Nopala, Land of the Nopales in the Aztec language (which translates to La B’ya in Chatino), is a pretty little place, perched on a hill surrounded by green mountains. You can best appreciate all this by climbing the stairs (as a formality, ask the policeman on the porch if it’s OK) to the top floor of the palacio municipal, just uphill from the main-plaza market. On the south (sunny side) rises Cerro de Atole, with the cross on top, where everyone climbs on February 24, the Día de la Bandera (Day of the Flag), and feasts upon the view, including the blue Pacific.
The name of the mountain, from atole, a nourishing Mexican drink made from corn, comes from the time when every house in town was a jacal, or thatched hut. In those days, building a new house was a community affair, when all the neighbors would climb the Cerro de Atole to gather the pasto (grass) for the new house’s roof. When the work was all done, the owner would reward his friends with a party, which would include plenty of atole.
On the opposite side, toward the northwest, notice the apparent gash below the mountain summit, which rises perhaps three miles (five km) beyond the town limits. That’s the big Cascada de San Juan Lachao (about six miles/10 km, by road), a waterfall that’s a locally popular place for cooling off on a hot day. To the right of that, approximately due north, rises Cerro La Iglesia (a steep, one-hour hike), named for the ruined fortified city, an important archaeological site, halfway down its flank. A bit farther to the right (east) of that, also halfway down yet another jungle-clad mountain, you can just make out some of the buildings of Finca Costoche (half-hour hike), a locally prominent coffee farm named for the jaguarundi, a wildcat and ferocious chicken-eater common in these parts.
In the northeast foreground, to the right behind the plaza-front buildings, you may be able to make out the mossy, colonial-style facade of the venerable Templo de Los Reyes Santo Magos (Church of the Holy Magi Kings), now replaced by the new church on its left. From here, townsfolk hold their yearly patronal festival for three days centering on El Día de Los Reyes, January 6. Invariably, townsfolk will enjoy a big party, including fireworks, a calenda (procession) carrying the images of their patron kings, and the town’s favorite dances. These include the Guajalote (offering of the turkey) and Las Chilenas, a courtship dance not unlike the renowned Jarabe Tapatía, the so-called Mexican Hat Dance of Guadalajara.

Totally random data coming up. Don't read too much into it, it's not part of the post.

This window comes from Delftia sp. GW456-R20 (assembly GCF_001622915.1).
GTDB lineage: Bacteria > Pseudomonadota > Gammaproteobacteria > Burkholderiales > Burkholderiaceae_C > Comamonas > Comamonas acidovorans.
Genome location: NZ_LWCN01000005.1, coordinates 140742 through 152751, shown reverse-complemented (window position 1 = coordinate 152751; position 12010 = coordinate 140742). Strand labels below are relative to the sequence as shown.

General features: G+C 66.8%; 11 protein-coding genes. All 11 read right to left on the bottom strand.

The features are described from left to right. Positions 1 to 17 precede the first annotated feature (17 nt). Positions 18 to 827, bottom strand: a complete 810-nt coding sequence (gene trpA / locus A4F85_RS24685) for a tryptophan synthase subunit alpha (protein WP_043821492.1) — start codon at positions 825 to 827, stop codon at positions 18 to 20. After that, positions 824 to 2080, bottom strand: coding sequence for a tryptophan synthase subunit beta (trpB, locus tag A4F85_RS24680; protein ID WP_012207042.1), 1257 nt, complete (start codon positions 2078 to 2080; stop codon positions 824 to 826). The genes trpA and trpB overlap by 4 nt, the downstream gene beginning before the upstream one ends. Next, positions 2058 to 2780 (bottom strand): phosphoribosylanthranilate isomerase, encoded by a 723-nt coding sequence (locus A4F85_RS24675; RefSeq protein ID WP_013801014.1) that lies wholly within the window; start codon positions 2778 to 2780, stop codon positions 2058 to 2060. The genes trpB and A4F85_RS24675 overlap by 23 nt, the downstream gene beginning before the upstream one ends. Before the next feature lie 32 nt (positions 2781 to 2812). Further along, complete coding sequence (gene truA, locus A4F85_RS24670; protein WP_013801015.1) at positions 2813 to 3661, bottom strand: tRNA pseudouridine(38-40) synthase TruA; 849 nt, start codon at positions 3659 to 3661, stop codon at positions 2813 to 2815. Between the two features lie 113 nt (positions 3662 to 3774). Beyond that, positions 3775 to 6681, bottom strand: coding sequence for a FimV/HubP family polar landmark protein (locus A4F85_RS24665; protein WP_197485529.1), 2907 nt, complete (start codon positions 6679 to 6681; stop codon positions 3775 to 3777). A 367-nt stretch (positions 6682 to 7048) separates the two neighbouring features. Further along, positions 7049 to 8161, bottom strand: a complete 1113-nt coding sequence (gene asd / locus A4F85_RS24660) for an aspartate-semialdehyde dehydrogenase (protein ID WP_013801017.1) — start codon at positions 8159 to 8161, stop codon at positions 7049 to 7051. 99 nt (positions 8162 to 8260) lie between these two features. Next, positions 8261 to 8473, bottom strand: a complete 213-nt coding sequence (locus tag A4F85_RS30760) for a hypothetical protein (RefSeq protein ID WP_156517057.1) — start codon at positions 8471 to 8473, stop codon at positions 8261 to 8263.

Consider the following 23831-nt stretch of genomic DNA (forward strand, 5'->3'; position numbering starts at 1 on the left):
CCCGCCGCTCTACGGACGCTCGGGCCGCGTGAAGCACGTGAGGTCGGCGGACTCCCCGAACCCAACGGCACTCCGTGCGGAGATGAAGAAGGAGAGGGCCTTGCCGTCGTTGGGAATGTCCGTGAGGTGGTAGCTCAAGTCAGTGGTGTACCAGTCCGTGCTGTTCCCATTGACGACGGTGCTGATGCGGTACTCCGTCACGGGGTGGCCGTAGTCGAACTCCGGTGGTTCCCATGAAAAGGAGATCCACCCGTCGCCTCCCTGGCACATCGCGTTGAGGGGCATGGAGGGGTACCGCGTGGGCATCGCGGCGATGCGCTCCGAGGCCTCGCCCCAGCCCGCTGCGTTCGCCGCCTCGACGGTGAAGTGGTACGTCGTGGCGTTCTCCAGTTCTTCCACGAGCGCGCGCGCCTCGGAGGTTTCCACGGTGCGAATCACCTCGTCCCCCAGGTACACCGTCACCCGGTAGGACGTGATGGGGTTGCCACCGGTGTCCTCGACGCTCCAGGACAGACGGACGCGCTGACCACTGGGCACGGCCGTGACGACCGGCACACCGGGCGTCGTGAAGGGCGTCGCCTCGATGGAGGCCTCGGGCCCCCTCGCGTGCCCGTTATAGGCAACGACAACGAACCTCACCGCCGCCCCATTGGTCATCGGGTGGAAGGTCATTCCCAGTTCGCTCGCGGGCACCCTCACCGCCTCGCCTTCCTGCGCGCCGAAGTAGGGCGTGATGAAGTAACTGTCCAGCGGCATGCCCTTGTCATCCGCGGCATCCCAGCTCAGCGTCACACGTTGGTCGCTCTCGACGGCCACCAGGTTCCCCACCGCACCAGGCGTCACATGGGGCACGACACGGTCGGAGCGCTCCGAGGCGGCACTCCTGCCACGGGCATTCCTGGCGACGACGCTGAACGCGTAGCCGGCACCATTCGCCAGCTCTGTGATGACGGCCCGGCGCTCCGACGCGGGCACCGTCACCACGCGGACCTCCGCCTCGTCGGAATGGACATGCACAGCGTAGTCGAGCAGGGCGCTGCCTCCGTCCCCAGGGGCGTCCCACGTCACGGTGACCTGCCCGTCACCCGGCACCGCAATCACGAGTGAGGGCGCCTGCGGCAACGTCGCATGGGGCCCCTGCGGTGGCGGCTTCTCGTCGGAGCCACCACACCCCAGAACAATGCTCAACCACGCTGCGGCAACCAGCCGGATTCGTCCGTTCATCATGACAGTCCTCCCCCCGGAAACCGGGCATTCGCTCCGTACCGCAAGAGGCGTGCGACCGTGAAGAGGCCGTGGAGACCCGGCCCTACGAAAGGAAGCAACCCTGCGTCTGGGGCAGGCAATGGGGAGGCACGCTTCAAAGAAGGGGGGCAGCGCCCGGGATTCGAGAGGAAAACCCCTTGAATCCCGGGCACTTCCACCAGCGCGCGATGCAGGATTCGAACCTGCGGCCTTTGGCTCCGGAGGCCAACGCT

Also in the foreground, to the east, you can see the redbrick decor of the one-of-a-kind Hotel Palacio Chatino, the town’s most prominent hotel, labor of love of Dr. Elfego Zurita.
As you make your way down from atop the palacio municipal, be sure to take a close look at the several stelae embedded into the upper-floor and stairwell walls. Archaeologists, who dug them up at Cerro La Iglesia, believe them to represent Chatino high priests or kings, dating from about 500 B.C. If you look carefully around the bases, you’ll see some yet-to-be deciphered name-dates, presumably of the personages represented. Notice that the upstairs figures have their arms folded over their chests, as in a burial, while the one in the middle of the stairwell is a priest in the act of human sacrifice, holding an obsidian knife in his right hand and a (gulp!) human heart in his left. (Note: Plans are afoot in Nopala to open a new museum to display their artifacts; there’s a chance that the aforementioned stelae may move to the new museum, on the north side of the plaza.)
© Bruce Whipperman from Moon Oaxaca, 5th edition